ports of London, Liverpool, Hull, Southampton, Leith, or Dublin, or ports appointed by the commissioners of customs, or into the ports of Dover or Folkestone direct from Calais or Boulogne, and unless in ships of 50 tons

burden or upwards. Spirits (not being perfumed or medicinal spirits), unless in ships of 50 tons burden at least, and in casks or other vessels capable of containing liquids, each of such casks or other vessels being of the size or content of 20 gallons at the least, and duly reported, or in glass bottles or stone bottles not exceeding the size of 3-pint bottles, and being really part of the cargo of the

importing ship, and duly reported. Tobacco and snuff from the East Indies, and tobacco from the Turkish domi

nions, including Egypt, unless imported direct from any of those places in packages containing not less than 100 lb. net weight each. Negrohead tobacco, and also snuff being the produce of the United States of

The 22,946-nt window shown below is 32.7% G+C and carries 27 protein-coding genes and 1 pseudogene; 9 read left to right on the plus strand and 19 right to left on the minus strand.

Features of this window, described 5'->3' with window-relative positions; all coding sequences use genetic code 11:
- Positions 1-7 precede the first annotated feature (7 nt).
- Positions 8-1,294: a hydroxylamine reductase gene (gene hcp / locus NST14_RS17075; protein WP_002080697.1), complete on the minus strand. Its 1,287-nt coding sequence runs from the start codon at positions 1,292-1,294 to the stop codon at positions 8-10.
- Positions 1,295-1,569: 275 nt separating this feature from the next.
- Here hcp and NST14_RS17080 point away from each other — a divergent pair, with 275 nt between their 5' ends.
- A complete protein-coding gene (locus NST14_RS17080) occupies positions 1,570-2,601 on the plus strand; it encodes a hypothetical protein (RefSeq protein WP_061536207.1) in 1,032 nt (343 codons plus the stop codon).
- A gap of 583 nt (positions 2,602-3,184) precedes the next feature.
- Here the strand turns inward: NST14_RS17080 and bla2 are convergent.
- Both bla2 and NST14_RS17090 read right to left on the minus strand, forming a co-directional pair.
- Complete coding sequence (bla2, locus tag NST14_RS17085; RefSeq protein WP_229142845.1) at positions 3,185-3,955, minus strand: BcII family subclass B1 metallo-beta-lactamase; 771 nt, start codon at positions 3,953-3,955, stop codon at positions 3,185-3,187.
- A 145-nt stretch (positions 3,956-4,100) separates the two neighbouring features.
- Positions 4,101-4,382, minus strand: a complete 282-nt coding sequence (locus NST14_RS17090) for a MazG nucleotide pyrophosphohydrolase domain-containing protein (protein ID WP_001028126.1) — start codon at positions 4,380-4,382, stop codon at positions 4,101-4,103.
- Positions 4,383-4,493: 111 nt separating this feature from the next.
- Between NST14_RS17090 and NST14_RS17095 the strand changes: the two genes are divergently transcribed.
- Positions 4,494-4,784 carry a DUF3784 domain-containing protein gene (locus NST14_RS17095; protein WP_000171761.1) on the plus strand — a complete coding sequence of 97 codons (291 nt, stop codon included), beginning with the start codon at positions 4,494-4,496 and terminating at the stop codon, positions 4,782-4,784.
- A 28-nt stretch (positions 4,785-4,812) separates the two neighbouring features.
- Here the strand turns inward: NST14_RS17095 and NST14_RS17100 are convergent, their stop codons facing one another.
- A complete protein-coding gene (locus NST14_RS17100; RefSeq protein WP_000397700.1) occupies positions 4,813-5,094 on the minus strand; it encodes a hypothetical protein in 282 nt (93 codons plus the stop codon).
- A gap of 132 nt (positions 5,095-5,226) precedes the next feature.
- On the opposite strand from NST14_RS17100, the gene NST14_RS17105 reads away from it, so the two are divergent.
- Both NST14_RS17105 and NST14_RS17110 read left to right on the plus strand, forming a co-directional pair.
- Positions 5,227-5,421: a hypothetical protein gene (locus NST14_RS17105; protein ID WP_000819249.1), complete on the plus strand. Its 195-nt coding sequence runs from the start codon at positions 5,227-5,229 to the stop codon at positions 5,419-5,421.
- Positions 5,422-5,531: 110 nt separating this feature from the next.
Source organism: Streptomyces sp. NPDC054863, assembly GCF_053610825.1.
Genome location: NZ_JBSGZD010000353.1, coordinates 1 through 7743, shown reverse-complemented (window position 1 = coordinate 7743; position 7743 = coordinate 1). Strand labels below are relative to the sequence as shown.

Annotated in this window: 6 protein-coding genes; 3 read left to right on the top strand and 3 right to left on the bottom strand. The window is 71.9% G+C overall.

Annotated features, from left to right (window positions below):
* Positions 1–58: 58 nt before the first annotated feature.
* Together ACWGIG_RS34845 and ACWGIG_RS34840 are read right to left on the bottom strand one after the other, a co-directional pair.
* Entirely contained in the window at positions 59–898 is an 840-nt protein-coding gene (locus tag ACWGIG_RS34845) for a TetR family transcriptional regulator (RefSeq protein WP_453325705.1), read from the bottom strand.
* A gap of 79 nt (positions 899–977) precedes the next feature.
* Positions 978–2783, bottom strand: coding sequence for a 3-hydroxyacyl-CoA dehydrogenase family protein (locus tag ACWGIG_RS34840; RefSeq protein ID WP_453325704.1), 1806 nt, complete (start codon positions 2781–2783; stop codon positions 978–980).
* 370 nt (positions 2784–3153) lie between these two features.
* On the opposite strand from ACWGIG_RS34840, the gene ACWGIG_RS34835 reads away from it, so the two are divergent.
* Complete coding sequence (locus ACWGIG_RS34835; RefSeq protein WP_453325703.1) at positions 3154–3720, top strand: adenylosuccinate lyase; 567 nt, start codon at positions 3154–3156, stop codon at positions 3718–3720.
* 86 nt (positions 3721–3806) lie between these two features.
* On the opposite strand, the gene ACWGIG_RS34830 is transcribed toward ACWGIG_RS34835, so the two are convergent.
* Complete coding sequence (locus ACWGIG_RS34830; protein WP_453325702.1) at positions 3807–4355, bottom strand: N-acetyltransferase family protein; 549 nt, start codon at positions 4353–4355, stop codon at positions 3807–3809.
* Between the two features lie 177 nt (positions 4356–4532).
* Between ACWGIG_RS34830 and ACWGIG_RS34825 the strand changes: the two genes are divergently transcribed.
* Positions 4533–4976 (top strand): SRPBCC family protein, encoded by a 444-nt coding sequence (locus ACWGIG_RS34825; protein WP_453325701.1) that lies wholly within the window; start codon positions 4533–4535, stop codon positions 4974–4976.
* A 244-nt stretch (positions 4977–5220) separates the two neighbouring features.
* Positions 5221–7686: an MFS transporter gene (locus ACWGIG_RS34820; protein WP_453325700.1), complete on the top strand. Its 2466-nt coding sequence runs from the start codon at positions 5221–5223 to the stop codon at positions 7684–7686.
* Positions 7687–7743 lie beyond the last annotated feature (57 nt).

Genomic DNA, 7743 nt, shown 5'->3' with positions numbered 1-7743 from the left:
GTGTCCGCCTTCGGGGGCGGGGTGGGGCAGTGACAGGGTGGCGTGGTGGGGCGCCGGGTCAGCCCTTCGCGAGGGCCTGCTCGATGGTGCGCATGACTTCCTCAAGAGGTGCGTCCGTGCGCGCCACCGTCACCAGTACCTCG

America, unless in bogsheads, casks, chests, or cases containing not less than 2001b. net weight each, or unless imported direct from the said United States in packages containing not less than 150 lb. net weight

each. Tobacco from Malta, and tobacco the produce of Porto Rico, Mexico, South

America, St. Domingo, Cuba, the British Possessions in America, and the West Coast of Africa, unless in hogsheads, casks, chests, or cases containing not less than 200 lb. net weight each, or unless imported direct from those places or from the United States of America in packages containing not

less than 80 lb. net weight each. Tobacco and snuff, the produce of the Philippine Islands, unless in hogs

heads, casks, chests, or cases containing not less than 200 lb. pet weight each, or unless such tobacco or snuff be imported from Manilla direct, in

bales or packages containing not less taan 200 lb. net weight each. Tobacco or snuff of or from any other country or place not before enumerated,

unless in hogsheads, casks, chests, or cases containing not less than 200 lb.

net weight each. Cigars, unless in packages containing not less than 100 lb. net weight each. Cigarillos or cigarettos, unless in packages containing not less than 75 lbs. net